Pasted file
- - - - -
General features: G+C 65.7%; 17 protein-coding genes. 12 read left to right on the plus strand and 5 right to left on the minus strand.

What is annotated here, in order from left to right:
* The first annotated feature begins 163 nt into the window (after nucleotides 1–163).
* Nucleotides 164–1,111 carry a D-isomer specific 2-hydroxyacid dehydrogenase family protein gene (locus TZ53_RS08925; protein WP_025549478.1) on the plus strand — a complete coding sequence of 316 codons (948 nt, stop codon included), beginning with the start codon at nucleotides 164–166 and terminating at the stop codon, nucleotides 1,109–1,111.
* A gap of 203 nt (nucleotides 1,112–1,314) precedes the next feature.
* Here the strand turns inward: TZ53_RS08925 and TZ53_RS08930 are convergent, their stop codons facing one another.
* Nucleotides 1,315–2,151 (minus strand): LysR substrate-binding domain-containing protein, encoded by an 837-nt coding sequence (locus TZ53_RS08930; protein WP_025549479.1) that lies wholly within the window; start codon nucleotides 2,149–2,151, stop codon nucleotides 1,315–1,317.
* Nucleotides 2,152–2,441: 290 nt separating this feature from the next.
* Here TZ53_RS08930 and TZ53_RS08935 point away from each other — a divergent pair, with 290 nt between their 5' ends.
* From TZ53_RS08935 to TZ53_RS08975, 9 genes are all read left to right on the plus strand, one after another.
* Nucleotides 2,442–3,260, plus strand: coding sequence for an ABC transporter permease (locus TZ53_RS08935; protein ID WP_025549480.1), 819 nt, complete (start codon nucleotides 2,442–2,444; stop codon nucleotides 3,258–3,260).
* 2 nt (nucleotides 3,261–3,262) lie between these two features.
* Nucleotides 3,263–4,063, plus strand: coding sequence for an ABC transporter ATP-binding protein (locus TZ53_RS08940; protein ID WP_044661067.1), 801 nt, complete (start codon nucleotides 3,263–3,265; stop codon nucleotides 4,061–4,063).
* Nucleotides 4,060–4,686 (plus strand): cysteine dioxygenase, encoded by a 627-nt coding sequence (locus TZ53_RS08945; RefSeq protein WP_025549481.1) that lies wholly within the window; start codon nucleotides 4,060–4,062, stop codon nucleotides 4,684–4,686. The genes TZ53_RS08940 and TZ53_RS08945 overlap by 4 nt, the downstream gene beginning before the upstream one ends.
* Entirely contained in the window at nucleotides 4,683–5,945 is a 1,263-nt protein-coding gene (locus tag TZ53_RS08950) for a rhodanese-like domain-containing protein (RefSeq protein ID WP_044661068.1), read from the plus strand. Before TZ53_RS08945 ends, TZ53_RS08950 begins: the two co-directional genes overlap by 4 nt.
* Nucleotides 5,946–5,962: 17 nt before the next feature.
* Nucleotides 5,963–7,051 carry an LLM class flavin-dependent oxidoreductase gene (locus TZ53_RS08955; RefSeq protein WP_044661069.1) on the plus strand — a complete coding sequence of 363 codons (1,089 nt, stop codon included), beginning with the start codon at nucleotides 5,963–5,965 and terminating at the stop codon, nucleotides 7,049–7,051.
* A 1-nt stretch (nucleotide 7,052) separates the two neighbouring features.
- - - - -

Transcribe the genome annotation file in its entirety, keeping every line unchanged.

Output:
General features: G+C 65.7%; 17 protein-coding genes. 12 read left to right on the plus strand and 5 right to left on the minus strand.

What is annotated here, in order from left to right:
* The first annotated feature begins 163 nt into the window (after nucleotides 1–163).
* Nucleotides 164–1,111 carry a D-isomer specific 2-hydroxyacid dehydrogenase family protein gene (locus TZ53_RS08925; protein WP_025549478.1) on the plus strand — a complete coding sequence of 316 codons (948 nt, stop codon included), beginning with the start codon at nucleotides 164–166 and terminating at the stop codon, nucleotides 1,109–1,111.
* A gap of 203 nt (nucleotides 1,112–1,314) precedes the next feature.
* Here the strand turns inward: TZ53_RS08925 and TZ53_RS08930 are convergent, their stop codons facing one another.
* Nucleotides 1,315–2,151 (minus strand): LysR substrate-binding domain-containing protein, encoded by an 837-nt coding sequence (locus TZ53_RS08930; protein WP_025549479.1) that lies wholly within the window; start codon nucleotides 2,149–2,151, stop codon nucleotides 1,315–1,317.
* Nucleotides 2,152–2,441: 290 nt separating this feature from the next.
* Here TZ53_RS08930 and TZ53_RS08935 point away from each other — a divergent pair, with 290 nt between their 5' ends.
* From TZ53_RS08935 to TZ53_RS08975, 9 genes are all read left to right on the plus strand, one after another.
* Nucleotides 2,442–3,260, plus strand: coding sequence for an ABC transporter permease (locus TZ53_RS08935; protein ID WP_025549480.1), 819 nt, complete (start codon nucleotides 2,442–2,444; stop codon nucleotides 3,258–3,260).
* 2 nt (nucleotides 3,261–3,262) lie between these two features.
* Nucleotides 3,263–4,063, plus strand: coding sequence for an ABC transporter ATP-binding protein (locus TZ53_RS08940; protein ID WP_044661067.1), 801 nt, complete (start codon nucleotides 3,263–3,265; stop codon nucleotides 4,061–4,063).
* Nucleotides 4,060–4,686 (plus strand): cysteine dioxygenase, encoded by a 627-nt coding sequence (locus TZ53_RS08945; RefSeq protein WP_025549481.1) that lies wholly within the window; start codon nucleotides 4,060–4,062, stop codon nucleotides 4,684–4,686. The genes TZ53_RS08940 and TZ53_RS08945 overlap by 4 nt, the downstream gene beginning before the upstream one ends.
* Entirely contained in the window at nucleotides 4,683–5,945 is a 1,263-nt protein-coding gene (locus tag TZ53_RS08950) for a rhodanese-like domain-containing protein (RefSeq protein ID WP_044661068.1), read from the plus strand. Before TZ53_RS08945 ends, TZ53_RS08950 begins: the two co-directional genes overlap by 4 nt.
* Nucleotides 5,946–5,962: 17 nt before the next feature.
* Nucleotides 5,963–7,051 carry an LLM class flavin-dependent oxidoreductase gene (locus TZ53_RS08955; RefSeq protein WP_044661069.1) on the plus strand — a complete coding sequence of 363 codons (1,089 nt, stop codon included), beginning with the start codon at nucleotides 5,963–5,965 and terminating at the stop codon, nucleotides 7,049–7,051.
* A 1-nt stretch (nucleotide 7,052) separates the two neighbouring features.